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People and relationships

This section describes a range of employment and post employment benefits provided to our people and our relationships with other key people.

6.1 Employee provisions





6.1A: Employee provisions




Separations and redundancies



Total employee provisions



Accounting policy

Liabilities for short-term employee benefits and termination benefits expected within twelve months of the end of reporting period are measured at their nominal amounts.

Other long-term employee benefits are measured as net total of the present value of the defined benefit obligation at the end of the reporting period minus the fair value at the end of the reporting period of plan assets (if any) out of which the obligations are to be settled directly.


The liability for employee benefits includes provision for annual leave and long service leave.

The leave liabilities are calculated on the basis of employees’ remuneration at the estimated salary rates that will be applied at the time the leave is taken, including the entity’s employer superannuation contribution rates to the extent that the leave is likely to be taken during service rather than paid out on termination.

The liability for long service leave has been determined by reference to the work of an actuary as at 30 June 2019. The estimate of the present value of the liability takes into account attrition rates and pay increases through promotion and inflation.

Separation and redundancy

Provision is made for separation and redundancy benefit payments. The AAT recognises a provision for termination when it has developed a detailed formal plan for the terminations and has informed those employees affected that it will carry out the terminations.


The AAT's staff are members of the Commonwealth Superannuation Scheme (CSS), the Public Sector Superannuation Scheme (PSS), or the PSS accumulation plan (PSSap), or other superannuation funds held outside the Australian Government.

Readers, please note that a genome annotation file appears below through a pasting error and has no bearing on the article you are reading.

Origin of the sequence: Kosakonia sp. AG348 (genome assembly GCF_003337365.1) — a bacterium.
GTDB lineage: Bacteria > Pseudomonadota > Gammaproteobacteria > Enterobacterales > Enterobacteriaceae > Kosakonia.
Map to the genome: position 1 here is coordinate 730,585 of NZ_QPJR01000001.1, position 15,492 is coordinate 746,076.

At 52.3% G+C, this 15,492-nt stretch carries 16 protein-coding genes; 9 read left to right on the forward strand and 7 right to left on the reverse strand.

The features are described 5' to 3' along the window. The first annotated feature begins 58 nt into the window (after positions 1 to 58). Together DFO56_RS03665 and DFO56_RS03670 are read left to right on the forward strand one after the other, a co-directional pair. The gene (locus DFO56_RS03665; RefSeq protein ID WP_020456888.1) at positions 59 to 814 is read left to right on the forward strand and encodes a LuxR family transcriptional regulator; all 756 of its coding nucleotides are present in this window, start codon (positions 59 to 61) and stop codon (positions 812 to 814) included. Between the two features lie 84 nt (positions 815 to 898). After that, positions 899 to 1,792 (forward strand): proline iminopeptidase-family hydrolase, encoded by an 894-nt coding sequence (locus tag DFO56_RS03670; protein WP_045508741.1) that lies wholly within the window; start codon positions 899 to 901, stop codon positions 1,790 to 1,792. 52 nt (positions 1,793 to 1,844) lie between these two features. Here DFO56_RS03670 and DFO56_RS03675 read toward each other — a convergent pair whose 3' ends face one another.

The CSS and PSS are defined benefit schemes for the Australian Government. The PSSap is a defined contribution scheme.

The liability for defined benefits is recognised in the financial statements of the Australian Government and is settled by the Australian Government in due course. This liability is reported in the Department of Finance’s administered schedules and notes.

The AAT makes employer contributions to the employees' defined benefit superannuation scheme at rates determined by an actuary to be sufficient to meet the current cost to the Government. The AAT accounts for the contributions as if they were contributions to defined contribution plans. The liability for superannuation recognised as at 30 June represents outstanding contributions.

Accounting judgements and estimates

The employee benefits provisions have been estimated in accordance with AASB 119 Employee Benefits and reflect the expected value of those benefits.

6.2 Key management personnel remuneration

Key management personnel are those persons having authority and responsibility for planning, directing and controlling the activities of the AAT. The AAT has assessed and determined its key management personnel to be the Portfolio Minister, AAT President and Registrar.

Key management personnel remuneration is reported in the table below:





Short-term employee benefits



Post-employment benefits



Other long-term employee benefits



Total key management personnel remuneration expenses1



The total number of key management personnel that are included in the above table is 1 (2018: 1).

1. The above key management personnel remuneration excludes the remuneration and other benefits of the Portfolio Minister and the AAT President, which are set by the Remuneration Tribunal. The Portfolio Minister's remuneration and other benefits are not paid by the AAT. The AAT President's remuneration and other benefits are reimbursed to the Federal Court of Australia by the AAT, which in accordance with PGPA (Financial Reporting) Rule 2015, paragraph 27(2), is not required to be included in the above.

6.3 Related party disclosures

Related party relationships:

The AAT is an Australian Government controlled entity. Related parties to the AAT are key management personnel including the Commonwealth Cabinet, and other Australian Government entities.

Transactions with related parties:

Given the breadth of Government activities, related parties may transact with the government sector in the same capacity as ordinary citizens. Such transactions include the payment or refund of taxes, receipt of a Medicare rebate or higher education loans. These transactions have not been separately disclosed in this note.

Significant transactions with related parties can include:

  • purchases of goods and services;
  • asset purchases, sales transfers or leases; and
  • debts forgiven.

Giving consideration to relationships with related entities, and transactions entered into during the reporting period by the AAT, it has been determined that there are no material related party transactions to be separately disclosed (2018: no material related party transactions to be separately disclosed).